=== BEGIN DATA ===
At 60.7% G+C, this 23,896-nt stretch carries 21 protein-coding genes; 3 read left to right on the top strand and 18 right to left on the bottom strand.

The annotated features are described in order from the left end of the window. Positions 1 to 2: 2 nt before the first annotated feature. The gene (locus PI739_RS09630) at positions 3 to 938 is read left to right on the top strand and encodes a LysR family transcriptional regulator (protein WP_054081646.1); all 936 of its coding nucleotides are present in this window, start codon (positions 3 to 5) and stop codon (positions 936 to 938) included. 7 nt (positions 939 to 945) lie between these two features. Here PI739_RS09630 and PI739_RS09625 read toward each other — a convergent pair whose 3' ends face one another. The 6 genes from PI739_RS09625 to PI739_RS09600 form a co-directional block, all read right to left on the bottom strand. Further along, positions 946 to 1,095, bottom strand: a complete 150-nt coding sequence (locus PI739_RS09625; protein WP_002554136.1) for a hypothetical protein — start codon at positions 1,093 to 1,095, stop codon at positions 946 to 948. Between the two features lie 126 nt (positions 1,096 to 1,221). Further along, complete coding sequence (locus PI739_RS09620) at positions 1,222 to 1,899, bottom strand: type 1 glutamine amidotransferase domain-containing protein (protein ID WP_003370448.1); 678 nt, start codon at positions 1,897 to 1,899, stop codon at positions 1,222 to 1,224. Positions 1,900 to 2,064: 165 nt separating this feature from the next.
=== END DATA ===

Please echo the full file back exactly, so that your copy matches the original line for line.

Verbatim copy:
At 60.7% G+C, this 23,896-nt stretch carries 21 protein-coding genes; 3 read left to right on the top strand and 18 right to left on the bottom strand.

The annotated features are described in order from the left end of the window. Positions 1 to 2: 2 nt before the first annotated feature. The gene (locus PI739_RS09630) at positions 3 to 938 is read left to right on the top strand and encodes a LysR family transcriptional regulator (protein WP_054081646.1); all 936 of its coding nucleotides are present in this window, start codon (positions 3 to 5) and stop codon (positions 936 to 938) included. 7 nt (positions 939 to 945) lie between these two features. Here PI739_RS09630 and PI739_RS09625 read toward each other — a convergent pair whose 3' ends face one another. The 6 genes from PI739_RS09625 to PI739_RS09600 form a co-directional block, all read right to left on the bottom strand. Further along, positions 946 to 1,095, bottom strand: a complete 150-nt coding sequence (locus PI739_RS09625; protein WP_002554136.1) for a hypothetical protein — start codon at positions 1,093 to 1,095, stop codon at positions 946 to 948. Between the two features lie 126 nt (positions 1,096 to 1,221). Further along, complete coding sequence (locus PI739_RS09620) at positions 1,222 to 1,899, bottom strand: type 1 glutamine amidotransferase domain-containing protein (protein ID WP_003370448.1); 678 nt, start codon at positions 1,897 to 1,899, stop codon at positions 1,222 to 1,224. Positions 1,900 to 2,064: 165 nt separating this feature from the next.